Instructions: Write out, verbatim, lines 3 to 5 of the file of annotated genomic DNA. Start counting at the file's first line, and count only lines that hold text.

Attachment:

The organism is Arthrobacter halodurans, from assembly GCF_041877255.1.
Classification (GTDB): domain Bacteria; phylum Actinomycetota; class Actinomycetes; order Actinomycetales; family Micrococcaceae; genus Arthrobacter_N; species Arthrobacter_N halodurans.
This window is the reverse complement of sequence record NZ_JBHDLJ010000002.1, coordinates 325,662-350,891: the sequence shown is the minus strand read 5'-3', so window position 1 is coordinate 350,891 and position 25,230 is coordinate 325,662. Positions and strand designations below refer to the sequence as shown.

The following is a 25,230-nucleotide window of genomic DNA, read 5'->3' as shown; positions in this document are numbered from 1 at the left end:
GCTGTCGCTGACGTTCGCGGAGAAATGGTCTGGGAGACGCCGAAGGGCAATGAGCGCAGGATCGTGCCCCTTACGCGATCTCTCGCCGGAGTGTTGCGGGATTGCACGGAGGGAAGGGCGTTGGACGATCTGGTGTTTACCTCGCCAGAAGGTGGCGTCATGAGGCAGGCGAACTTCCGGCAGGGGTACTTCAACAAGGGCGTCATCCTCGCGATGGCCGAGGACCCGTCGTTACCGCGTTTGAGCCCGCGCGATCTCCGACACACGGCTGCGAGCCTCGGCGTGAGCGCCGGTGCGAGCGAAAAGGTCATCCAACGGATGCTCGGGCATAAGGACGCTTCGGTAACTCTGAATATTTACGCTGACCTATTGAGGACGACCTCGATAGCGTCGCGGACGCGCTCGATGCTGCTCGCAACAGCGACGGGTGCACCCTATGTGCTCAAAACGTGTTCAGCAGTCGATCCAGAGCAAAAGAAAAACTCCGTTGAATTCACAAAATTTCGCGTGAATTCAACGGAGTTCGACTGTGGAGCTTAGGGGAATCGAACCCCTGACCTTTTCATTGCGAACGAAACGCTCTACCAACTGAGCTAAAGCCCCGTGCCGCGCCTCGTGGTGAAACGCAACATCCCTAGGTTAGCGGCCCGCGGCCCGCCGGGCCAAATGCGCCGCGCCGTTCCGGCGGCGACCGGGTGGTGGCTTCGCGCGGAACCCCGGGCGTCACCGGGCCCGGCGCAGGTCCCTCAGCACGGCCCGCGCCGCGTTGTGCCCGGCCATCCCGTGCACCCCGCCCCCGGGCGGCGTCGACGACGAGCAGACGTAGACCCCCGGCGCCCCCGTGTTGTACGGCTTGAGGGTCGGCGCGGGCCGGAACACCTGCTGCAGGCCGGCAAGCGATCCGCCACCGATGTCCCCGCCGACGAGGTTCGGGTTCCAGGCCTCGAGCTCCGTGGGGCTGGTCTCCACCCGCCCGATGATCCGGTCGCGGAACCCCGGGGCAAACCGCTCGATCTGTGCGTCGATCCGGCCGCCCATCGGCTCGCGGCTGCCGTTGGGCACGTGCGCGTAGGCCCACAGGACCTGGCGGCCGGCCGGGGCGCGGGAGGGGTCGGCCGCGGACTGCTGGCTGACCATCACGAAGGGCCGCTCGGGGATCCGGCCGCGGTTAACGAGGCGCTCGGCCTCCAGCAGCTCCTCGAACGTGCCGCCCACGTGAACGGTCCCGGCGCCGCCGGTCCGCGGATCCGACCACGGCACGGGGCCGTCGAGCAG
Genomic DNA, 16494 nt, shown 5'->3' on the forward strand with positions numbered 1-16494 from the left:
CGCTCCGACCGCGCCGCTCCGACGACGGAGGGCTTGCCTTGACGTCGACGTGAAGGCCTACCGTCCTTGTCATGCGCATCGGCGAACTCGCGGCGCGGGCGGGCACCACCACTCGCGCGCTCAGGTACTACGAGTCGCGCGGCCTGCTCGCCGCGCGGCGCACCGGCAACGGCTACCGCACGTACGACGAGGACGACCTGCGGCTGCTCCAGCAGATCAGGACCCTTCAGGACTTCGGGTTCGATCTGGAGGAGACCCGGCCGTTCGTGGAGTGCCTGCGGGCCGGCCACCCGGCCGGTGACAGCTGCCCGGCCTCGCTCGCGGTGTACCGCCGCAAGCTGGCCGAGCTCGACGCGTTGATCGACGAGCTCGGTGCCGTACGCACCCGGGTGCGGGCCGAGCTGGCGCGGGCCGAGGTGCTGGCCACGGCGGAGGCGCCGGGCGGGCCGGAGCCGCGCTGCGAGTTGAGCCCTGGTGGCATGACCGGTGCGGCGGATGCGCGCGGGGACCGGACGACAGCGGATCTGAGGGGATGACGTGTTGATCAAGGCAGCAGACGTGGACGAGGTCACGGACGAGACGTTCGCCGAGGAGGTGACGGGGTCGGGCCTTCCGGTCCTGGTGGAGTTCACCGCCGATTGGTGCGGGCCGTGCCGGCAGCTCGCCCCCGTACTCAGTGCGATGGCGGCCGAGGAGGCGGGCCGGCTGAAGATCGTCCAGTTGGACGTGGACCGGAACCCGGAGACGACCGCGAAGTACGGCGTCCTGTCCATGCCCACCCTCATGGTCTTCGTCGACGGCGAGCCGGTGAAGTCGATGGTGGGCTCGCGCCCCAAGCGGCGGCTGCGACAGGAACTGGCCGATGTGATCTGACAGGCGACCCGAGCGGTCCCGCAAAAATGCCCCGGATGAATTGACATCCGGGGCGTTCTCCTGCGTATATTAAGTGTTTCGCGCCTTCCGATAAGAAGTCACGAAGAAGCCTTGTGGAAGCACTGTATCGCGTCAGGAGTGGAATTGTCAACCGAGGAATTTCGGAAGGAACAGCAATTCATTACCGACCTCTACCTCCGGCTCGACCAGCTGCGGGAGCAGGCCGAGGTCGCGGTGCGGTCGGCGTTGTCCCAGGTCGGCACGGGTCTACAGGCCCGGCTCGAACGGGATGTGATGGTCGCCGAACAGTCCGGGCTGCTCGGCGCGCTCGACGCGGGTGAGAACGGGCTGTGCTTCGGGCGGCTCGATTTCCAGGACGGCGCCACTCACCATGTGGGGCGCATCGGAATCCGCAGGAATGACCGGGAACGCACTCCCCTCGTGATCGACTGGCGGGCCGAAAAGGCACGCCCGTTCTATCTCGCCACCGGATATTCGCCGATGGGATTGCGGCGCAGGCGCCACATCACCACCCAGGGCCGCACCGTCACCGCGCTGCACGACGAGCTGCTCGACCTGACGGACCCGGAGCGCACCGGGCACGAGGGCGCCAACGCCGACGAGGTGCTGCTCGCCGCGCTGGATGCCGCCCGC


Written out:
This window is the reverse complement of sequence record NZ_JBHDLJ010000002.1, coordinates 325,662-350,891: the sequence shown is the minus strand read 5'-3', so window position 1 is coordinate 350,891 and position 25,230 is coordinate 325,662. Positions and strand designations below refer to the sequence as shown.

The following is a 25,230-nucleotide window of genomic DNA, read 5'->3' as shown; positions in this document are numbered from 1 at the left end:
GCTGTCGCTGACGTTCGCGGAGAAATGGTCTGGGAGACGCCGAAGGGCAATGAGCGCAGGATCGTGCCCCTTACGCGATCTCTCGCCGGAGTGTTGCGGGATTGCACGGAGGGAAGGGCGTTGGACGATCTGGTGTTTACCTCGCCAGAAGGTGGCGTCATGAGGCAGGCGAACTTCCGGCAGGGGTACTTCAACAAGGGCGTCATCCTCGCGATGGCCGAGGACCCGTCGTTACCGCGTTTGAGCCCGCGCGATCTCCGACACACGGCTGCGAGCCTCGGCGTGAGCGCCGGTGCGAGCGAAAAGGTCATCCAACGGATGCTCGGGCATAAGGACGCTTCGGTAACTCTGAATATTTACGCTGACCTATTGAGGACGACCTCGATAGCGTCGCGGACGCGCTCGATGCTGCTCGCAACAGCGACGGGTGCACCCTATGTGCTCAAAACGTGTTCAGCAGTCGATCCAGAGCAAAAGAAAAACTCCGTTGAATTCACAAAATTTCGCGTGAATTCAACGGAGTTCGACTGTGGAGCTTAGGGGAATCGAACCCCTGACCTTTTCATTGCGAACGAAACGCTCTACCAACTGAGCTAAAGCCCCGTGCCGCGCCTCGTGGTGAAACGCAACATCCCTAGGTTAGCGGCCCGCGGCCCGCCGGGCCAAATGCGCCGCGCCGTTCCGGCGGCGACCGGGTGGTGGCTTCGCGCGGAACCCCGGGCGTCACCGGGCCCGGCGCAGGTCCCTCAGCACGGCCCGCGCCGCGTTGTGCCCGGCCATCCCGTGCACCCCGCCCCCGGGCGGCGTCGACGACGAGCAGACGTAGACCCCCGGCGCCCCCGTGTTGTACGGCTTGAGGGTCGGCGCGGGCCGGAACACCTGCTGCAGGCCGGCAAGCGATCCGCCACCGATGTCCCCGCCGACGAGGTTCGGGTTCCAGGCCTCGAGCTCCGTGGGGCTGGTCTCCACCCGCCCGATGATCCGGTCGCGGAACCCCGGGGCAAACCGCTCGATCTGTGCGTCGATCCGGCCGCCCATCGGCTCGCGGCTGCCGTTGGGCACGTGCGCGTAGGCCCACAGGACCTGGCGGCCGGCCGGGGCGCGGGAGGGGTCGGCCGCGGACTGCTGGCTGACCATCACGAAGGGCCGCTCGGGGATCCGGCCGCGGTTAACGAGGCGCTCGGCCTCCAGCAGCTCCTCGAACGTGCCGCCCACGTGAACGGTCCCGGCGCCGCCGGTCCGCGGATCCGACCACGGCACGGGGCCGTCGAGCAG